A Phone Call Is not Parental Involvement

Otherwise titled, “How the hell are we STILL talking about this in 2016?”  Don’t worry–there’s a story.  Let’s just jump right in, shall we?

For Gabs’ birthday party this year, we decided to rent time and space in a local gymnastics place, let the small children run free for an hour or so, feed them cake, open presents, and send them home.  This was Jon’s idea (I suggested bowling, but it was going to be more expensive), so I said great, sounds good, make it so.  (Because in my head I AM Jean-Luc Picard, and our household is the Enterprise.  Everyone has their fantasies–don’t judge.)  He called, got it set up, I sent out invites.  A few days before the party, Jon touched base with the owner, making sure everything was set, and she said yes, just stop by sometime in the week leading up to the party and pay, and we’re good to go.  As the place is located really close to Gabbie’s preschool, I stopped by to settle up on my way to pick her up, and…  Got treated to a five minute speech about how awesome it was that JON had called in and set things up and wasn’t that neat?!  She’d never had a dad call in and schedule a party and discuss details before!


So, basically, Jon is a golden boy for being able to use the telephone and remembering that his child would like to celebrate her birthday.

That…is fucking pathetic.  Seriously.  That is a low, low, lowlowlowlowlow bar, my friends.  Dads?  That’s embarrassing.  Moms?  That’s embarrassing.  We should all, as collective, enlightened, educated people be embarrassed that this is considered big involvement from a dad in 2016.

I responded by saying “Well, we only have girls, so if he’s going to be involved, you know…  This was his idea, and I said ‘Sounds good; I don’t have time to call right now.  If you could, that would be great.'”  And then she said “Well, good for you!” but in a way that made it sound like I was being a hard-ass.  Again, for asking someone to make a telephone call.  The horror.

Nevermind that I was the one actually handing over the money (not that it was mine, but still).  Or that I was the one who had sent out the invites, ordered the cake pops, gathered the decor, coordinated RSVPs, made sure we bought food and drinks other than cake pops, purchased and bagged up favors, remembered to pack extra socks in case some other kids forgot them, and wrote thank you notes for each and every gift she received (including gifts from his relatives).  No, he made two phone calls.  Slow clap, everyone.  Slow fucking clap.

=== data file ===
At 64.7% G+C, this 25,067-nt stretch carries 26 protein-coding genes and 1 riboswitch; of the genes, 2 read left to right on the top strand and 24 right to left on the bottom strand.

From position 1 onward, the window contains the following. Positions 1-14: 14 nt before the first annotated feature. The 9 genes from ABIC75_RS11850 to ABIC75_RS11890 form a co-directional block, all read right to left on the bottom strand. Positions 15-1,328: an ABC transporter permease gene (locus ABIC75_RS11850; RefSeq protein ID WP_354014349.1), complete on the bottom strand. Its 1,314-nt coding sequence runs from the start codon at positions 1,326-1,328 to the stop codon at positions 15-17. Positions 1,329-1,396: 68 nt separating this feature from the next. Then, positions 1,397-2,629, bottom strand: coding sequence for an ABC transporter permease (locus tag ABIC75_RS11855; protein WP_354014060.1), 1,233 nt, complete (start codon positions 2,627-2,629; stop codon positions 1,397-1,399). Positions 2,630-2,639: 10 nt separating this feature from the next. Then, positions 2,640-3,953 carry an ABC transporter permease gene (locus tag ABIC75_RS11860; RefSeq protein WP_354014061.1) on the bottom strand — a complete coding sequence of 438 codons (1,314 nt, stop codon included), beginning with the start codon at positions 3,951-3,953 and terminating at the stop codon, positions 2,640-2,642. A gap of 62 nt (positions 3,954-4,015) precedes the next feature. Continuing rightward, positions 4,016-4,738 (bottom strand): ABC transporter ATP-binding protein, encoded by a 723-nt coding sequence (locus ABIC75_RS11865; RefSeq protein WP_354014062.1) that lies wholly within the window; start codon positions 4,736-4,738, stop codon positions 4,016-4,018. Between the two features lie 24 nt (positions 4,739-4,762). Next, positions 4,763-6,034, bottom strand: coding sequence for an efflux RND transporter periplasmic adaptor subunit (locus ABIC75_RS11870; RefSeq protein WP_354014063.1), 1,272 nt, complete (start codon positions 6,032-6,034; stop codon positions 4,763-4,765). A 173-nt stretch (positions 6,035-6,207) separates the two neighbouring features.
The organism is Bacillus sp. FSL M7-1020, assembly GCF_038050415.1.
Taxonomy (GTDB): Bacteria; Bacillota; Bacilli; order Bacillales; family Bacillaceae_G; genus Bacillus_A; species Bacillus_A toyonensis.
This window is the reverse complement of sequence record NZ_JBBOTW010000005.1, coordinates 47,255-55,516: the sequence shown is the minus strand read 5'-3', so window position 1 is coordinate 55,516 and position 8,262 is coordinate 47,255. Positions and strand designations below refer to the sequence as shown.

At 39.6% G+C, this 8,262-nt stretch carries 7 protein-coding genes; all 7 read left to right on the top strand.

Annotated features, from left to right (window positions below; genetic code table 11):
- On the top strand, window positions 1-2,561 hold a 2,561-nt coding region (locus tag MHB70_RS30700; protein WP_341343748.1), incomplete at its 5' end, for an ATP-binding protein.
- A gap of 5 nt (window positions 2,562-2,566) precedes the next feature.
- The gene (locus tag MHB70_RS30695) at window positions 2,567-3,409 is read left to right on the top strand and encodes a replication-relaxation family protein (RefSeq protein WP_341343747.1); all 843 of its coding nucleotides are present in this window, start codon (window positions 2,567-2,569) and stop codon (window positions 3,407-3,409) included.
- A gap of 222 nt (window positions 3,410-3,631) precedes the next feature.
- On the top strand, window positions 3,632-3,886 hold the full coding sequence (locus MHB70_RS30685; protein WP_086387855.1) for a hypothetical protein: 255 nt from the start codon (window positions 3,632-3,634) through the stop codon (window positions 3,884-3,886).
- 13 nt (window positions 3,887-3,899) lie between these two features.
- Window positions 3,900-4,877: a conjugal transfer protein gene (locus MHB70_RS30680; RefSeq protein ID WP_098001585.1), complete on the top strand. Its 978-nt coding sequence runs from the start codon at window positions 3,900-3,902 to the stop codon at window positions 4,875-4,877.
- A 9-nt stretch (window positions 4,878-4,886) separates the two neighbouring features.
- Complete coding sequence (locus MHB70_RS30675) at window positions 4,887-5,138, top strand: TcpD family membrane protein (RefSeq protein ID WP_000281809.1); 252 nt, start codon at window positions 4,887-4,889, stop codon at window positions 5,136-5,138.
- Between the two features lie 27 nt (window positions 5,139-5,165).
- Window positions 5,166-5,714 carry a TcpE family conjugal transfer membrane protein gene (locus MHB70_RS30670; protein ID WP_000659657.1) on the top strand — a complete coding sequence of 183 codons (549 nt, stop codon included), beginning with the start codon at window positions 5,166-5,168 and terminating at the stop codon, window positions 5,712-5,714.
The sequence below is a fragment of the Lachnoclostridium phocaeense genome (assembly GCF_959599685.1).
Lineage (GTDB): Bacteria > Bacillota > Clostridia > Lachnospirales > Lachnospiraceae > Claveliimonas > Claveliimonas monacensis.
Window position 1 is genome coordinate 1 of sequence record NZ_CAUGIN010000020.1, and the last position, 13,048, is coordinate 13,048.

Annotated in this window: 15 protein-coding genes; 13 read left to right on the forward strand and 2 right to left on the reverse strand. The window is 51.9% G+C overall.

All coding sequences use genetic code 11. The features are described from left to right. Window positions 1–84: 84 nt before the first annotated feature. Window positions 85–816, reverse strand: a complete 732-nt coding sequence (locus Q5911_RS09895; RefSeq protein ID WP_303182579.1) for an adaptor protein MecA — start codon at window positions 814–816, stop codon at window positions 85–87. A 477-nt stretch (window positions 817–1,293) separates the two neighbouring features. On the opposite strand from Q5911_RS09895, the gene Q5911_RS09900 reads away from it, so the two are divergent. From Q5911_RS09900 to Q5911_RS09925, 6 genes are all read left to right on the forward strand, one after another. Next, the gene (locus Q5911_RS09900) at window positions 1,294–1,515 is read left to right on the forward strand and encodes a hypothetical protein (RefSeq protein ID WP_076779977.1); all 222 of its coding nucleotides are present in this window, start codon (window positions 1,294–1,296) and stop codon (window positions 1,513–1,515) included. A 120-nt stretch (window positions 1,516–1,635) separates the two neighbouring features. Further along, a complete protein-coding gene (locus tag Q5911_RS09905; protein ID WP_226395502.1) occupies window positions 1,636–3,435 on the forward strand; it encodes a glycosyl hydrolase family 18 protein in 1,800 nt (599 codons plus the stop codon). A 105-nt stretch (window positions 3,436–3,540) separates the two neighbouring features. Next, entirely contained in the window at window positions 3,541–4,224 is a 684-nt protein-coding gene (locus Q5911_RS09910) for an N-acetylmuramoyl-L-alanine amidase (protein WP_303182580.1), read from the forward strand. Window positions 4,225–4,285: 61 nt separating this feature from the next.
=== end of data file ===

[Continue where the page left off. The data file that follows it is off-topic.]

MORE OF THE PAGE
This is not to say that I don’t think Jon is an involved parent.  He is.  In fact, this is the second time I’ve written this post because the first time, I felt I was teetering on the edge of sexism myself and falling into a lot of cliches and stereotyping.  Plus, it came very, very close to discussing parts of our marriage that, frankly, aren’t for you.  Do we often disagree about the fairness and distribution of keeping the household running?  Yes, of course.  We have a pretty regularly scheduled, bi-monthly “Come to Jesus” talk about who’s not pulling their weight or whose expectations need to be checked.  However, I don’t want to throw my husband under the bus on the internet (or otherwise, if I can help it), and even though that’s not what I was trying to do, that how it was coming out, so I pulled the piece, and here we are.

Side-stepping a…side(?), my interaction with this woman and my subsequent thoughts are, I think, still worth discussing.  Why, in 2016, does making a phone call merit props?  Why is this considered parental involvement from a male parent?  Why is it even worth mentioning?  Because what it boils down to is this–if I had made that call, not a damn thing would have been said about it.  And it shouldn’t be.  Unless I’m being patched in to consult on poverty with the President of the United States or some such, I don’t deserve recognition for making a phone call.  But neither does he.